Alaska Native and environmental groups have successfully thrown a wrench in Shell’s plans to drill exploration wells in the Beaufort and Chukchi seas.
An order by the Environmental Appeals Board remanded Shell Offshore Inc.’s clean air permits, which were granted by the Environmental Protection Agency. Shell spokesman Curtis Smith told The Associated Press that the company cannot proceed with the proposed drilling plans in 2011 without the permits.
The review by the federal board found that the EPA’s estimation of the impact on Alaska Native communities was too limited. It also contended that the agency’s analysis of impact caused by nitrogen dioxide emissions from drill ships and support vessels was inadequate.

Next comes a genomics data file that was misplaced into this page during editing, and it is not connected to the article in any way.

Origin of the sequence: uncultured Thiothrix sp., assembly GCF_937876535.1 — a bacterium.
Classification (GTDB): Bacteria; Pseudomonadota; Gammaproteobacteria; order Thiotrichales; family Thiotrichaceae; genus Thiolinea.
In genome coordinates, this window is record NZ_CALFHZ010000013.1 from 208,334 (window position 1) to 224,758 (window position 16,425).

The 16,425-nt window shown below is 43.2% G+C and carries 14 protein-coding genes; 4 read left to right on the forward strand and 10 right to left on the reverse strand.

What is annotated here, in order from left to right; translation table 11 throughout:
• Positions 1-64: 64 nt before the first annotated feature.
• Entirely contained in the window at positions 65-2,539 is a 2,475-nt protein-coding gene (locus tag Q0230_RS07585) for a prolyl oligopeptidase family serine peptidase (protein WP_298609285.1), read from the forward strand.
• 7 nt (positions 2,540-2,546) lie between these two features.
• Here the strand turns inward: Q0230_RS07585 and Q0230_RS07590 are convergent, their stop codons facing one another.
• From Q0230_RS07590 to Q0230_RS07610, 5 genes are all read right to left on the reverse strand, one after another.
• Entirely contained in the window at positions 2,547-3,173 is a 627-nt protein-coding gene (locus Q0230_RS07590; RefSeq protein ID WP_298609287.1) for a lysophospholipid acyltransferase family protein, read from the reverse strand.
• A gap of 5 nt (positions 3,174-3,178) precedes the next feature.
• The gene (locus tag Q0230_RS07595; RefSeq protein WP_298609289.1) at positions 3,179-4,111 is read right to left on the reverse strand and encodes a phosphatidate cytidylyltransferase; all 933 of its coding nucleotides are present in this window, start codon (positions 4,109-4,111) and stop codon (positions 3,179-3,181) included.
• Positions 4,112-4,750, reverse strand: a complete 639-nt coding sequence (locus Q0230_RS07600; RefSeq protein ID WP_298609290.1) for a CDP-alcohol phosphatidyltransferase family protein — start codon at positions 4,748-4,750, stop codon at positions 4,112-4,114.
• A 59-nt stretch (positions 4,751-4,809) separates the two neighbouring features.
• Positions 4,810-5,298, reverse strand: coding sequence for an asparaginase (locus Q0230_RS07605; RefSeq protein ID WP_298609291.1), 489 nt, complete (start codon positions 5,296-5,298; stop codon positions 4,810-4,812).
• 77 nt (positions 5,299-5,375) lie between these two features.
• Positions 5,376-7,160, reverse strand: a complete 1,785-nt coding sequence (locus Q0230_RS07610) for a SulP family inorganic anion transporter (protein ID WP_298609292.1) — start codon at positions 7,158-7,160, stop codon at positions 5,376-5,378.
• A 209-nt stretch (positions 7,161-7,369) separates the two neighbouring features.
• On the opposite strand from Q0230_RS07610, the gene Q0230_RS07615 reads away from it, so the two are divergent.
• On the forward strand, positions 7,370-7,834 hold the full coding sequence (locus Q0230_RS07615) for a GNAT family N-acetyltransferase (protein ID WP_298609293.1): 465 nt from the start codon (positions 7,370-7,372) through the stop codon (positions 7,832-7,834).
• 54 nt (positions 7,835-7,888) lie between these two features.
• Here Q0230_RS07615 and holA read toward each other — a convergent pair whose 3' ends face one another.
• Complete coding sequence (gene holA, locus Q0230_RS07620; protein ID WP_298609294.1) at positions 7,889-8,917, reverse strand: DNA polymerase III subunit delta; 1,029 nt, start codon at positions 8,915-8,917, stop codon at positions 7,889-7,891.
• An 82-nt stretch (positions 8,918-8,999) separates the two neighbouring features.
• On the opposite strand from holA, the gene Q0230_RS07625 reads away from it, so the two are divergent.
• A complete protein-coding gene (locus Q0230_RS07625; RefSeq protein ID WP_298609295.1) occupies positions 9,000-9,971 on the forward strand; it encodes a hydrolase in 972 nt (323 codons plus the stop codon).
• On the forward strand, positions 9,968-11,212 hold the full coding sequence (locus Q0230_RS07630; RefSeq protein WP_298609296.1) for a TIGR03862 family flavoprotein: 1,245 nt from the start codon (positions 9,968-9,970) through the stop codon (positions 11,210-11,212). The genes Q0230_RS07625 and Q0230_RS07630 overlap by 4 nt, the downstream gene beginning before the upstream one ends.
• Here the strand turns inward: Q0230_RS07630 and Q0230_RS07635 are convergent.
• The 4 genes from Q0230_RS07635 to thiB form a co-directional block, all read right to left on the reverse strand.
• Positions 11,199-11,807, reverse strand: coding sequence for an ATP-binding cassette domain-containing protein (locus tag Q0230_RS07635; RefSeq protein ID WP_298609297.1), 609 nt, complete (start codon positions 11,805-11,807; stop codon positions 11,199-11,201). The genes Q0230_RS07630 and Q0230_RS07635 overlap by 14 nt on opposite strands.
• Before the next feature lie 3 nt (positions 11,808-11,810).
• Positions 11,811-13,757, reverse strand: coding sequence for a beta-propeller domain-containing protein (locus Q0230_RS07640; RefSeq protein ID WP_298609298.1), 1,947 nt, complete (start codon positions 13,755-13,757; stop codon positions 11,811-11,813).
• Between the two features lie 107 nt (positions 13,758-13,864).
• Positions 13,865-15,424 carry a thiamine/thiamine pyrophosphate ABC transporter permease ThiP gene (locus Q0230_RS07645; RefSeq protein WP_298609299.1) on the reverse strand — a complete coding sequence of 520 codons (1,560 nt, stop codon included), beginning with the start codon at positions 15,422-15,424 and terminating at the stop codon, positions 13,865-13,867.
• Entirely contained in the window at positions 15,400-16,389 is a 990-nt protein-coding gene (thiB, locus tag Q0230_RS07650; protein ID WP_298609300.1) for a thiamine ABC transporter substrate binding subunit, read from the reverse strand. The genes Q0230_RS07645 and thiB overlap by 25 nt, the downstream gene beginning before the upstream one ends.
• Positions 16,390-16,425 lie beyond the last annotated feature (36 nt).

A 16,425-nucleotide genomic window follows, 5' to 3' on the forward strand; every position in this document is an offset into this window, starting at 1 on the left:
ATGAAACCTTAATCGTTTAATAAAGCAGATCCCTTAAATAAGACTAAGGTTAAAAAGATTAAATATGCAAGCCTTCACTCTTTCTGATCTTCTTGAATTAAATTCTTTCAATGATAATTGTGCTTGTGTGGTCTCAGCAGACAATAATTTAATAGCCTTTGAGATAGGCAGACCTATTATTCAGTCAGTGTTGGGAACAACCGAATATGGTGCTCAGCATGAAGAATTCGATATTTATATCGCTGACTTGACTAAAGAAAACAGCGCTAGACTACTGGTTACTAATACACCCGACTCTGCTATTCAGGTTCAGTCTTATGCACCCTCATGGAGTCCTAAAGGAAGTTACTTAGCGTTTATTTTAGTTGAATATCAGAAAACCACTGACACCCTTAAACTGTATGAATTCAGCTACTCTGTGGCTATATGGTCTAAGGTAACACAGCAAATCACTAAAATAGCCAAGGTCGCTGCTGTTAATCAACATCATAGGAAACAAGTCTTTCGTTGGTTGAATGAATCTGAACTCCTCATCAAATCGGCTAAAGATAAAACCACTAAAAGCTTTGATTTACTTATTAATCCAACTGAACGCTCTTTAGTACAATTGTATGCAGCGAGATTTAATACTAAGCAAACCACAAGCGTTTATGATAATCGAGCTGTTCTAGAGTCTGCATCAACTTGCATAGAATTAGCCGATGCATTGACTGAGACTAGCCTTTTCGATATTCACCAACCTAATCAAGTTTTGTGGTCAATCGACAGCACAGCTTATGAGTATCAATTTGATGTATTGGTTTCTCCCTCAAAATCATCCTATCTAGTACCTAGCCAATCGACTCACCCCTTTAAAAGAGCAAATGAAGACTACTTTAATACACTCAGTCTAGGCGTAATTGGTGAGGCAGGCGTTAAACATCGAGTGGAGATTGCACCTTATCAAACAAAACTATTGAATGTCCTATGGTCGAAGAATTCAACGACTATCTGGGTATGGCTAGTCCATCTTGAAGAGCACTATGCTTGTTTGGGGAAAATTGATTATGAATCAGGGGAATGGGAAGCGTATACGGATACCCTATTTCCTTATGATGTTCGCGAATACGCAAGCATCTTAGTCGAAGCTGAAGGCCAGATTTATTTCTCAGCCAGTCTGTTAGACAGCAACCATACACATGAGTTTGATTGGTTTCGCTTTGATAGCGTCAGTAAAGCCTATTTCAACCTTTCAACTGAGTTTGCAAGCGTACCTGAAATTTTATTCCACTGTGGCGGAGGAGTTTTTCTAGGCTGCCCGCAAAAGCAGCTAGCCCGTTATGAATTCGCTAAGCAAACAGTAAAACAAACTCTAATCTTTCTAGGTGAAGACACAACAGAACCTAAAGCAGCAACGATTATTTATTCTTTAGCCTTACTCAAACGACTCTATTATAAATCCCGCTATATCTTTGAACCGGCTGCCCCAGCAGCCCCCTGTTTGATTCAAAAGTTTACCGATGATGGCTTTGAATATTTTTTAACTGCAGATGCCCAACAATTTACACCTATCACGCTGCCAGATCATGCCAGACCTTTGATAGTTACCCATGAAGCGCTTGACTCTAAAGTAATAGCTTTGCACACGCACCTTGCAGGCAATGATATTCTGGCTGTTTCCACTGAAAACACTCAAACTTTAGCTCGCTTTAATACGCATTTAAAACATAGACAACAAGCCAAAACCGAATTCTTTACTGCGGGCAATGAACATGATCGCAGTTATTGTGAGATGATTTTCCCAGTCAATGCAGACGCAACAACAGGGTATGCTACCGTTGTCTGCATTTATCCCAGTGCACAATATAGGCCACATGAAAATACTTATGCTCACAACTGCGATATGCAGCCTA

The appeal was filed by the Arctic Eskimo Whaling Commission, the Inupiat Community of the Arctic Slope, the Center for Biological Diversity and Earthjustice on behalf of other organizations.
Rebecca Noblin, an attorney with the Center for Biological Diversity in Anchorage, said the ruling coincides with the groups’ assertion that the EPA “rushed” the drilling permits through the process. “It’s time for the administration to take a step back and rethink the foolhardy rush to drill in the fragile Arctic Ocean,” she told the Alaska Dispatch in an e-mailed statement.